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Folk dance Kozachok.jpg
Genrefolk dance
Time signature2/4

Kozachok (Ukrainian: кoзачо́к; Belarusian: казачо́к; Russian: казачо́к) is a traditional Ukrainian folk dance[1][2][3][4] originating with the Cossacks in the 16th century.[5] In the 17th and 18th centuries it was performed throughout contemporary Ukraine and also in the noble courts of Europe.[6] It is a fast, linear, couple-dance in 2
, typically in a constantly increasing tempo and of an improvisatory character, typically in a minor key in Ukraine, and in a major key in Russia. The woman leads and the man follows, imitating her figures – she signals movement changes by hand clapping. In the 17th century, kozachok became fashionable in court music in Europe.[5]

The term "kozachok" can be traced back to the Vertep, the 16th to 19th century Ukrainian itinerant puppet theatre. Vertep plays consisted of two parts, the first dramatizing the birth of Christ, and the second with a secular plot, often a morality tale. In Russia there exist different versions of the kozachok dance the Kuban Kazachok (Krasnodar region of southern Russia), and Ter Kazachok (northern Caucasus region).[7] Historically these regions had a predominantly Ukrainian population but were dramatically and intentionally reduced in the Soviet era.[8]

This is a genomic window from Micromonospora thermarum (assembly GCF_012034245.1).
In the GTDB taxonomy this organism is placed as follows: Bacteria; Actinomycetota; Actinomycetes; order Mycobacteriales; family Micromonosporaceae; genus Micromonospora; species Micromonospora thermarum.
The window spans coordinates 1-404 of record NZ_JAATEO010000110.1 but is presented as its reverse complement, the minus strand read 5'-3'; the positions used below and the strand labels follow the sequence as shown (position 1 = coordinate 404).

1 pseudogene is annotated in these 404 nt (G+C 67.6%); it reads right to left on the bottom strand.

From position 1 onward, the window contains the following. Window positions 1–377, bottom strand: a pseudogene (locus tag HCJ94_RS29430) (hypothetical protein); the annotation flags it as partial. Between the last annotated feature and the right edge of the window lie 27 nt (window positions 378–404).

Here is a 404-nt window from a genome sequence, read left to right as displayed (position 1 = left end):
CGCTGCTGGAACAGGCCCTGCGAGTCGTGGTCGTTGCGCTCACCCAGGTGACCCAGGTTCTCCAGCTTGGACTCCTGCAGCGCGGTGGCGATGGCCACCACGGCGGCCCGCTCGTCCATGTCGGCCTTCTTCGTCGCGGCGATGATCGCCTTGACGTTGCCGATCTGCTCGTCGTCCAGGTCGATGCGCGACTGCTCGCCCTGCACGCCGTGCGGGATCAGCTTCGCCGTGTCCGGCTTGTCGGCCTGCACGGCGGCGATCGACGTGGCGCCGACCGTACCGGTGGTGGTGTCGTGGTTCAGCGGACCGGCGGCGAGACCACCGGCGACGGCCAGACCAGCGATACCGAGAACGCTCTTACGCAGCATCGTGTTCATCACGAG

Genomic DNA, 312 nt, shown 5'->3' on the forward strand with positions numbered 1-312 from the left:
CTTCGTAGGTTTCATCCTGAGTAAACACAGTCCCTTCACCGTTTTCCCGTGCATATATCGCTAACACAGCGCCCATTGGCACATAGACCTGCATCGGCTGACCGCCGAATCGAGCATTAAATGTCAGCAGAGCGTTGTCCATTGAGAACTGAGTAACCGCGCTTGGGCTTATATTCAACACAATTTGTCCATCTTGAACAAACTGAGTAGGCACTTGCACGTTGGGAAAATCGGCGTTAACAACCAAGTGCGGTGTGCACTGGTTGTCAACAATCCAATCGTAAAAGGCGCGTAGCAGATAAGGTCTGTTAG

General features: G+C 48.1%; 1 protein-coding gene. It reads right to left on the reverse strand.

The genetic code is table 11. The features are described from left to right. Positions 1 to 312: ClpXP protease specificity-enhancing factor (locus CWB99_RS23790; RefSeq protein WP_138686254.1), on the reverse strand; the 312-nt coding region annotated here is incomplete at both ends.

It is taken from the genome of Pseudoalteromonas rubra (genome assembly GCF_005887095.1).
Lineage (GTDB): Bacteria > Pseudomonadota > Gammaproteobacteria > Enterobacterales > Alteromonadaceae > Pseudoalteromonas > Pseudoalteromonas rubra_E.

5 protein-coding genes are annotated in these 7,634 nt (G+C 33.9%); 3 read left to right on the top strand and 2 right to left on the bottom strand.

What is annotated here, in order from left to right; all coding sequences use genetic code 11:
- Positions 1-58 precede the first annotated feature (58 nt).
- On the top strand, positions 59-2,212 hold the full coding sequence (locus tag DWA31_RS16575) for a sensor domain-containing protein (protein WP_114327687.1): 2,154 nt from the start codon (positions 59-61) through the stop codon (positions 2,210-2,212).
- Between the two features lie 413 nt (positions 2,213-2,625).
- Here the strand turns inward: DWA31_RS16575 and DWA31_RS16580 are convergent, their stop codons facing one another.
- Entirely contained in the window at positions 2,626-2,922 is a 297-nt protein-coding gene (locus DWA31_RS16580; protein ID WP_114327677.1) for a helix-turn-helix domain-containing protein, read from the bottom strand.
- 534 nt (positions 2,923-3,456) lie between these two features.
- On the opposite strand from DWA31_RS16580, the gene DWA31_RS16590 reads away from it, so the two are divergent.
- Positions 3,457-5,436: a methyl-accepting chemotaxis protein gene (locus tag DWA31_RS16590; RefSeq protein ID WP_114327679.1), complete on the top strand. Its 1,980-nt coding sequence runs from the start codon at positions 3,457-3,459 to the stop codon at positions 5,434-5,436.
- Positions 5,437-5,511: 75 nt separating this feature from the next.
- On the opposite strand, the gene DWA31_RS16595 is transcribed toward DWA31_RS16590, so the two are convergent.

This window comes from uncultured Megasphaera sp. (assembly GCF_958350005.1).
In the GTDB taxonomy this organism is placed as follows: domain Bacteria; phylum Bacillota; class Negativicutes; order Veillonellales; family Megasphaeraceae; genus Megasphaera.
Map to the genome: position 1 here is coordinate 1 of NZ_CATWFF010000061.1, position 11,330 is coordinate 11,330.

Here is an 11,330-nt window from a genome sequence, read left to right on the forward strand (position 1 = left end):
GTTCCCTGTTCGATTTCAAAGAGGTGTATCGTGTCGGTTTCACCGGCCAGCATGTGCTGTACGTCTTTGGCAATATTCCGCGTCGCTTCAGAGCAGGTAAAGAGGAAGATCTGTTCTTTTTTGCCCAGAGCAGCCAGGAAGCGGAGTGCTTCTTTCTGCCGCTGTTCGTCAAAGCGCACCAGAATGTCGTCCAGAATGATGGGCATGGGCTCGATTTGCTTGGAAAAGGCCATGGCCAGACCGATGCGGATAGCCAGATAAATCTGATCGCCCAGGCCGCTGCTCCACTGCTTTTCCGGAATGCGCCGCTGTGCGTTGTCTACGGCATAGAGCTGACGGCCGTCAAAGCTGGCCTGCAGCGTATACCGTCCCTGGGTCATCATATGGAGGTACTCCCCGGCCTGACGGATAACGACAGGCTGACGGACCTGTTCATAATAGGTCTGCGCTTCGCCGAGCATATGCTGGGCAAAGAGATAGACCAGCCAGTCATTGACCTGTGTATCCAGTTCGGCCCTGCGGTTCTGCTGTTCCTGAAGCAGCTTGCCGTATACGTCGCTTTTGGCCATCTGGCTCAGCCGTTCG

In Ukraine it was often a joyful celebration centered on the Cossacks from the Zaporizhian region, who sang, played the bandura, and danced. This dance became known as the "Vertepny Kozachok", literally meaning "A Cossack from Vertep" and displayed all the characteristics of the fiery Kozak temperament. Russias west-central regions like the Belgorod Oblast played an important role in East Slavic dances. In Russia, many cultural treasures can still be traced to their roots, such as to the Kozachok region in Belgorod.[9] that historically had a large Ukrainian population.[10]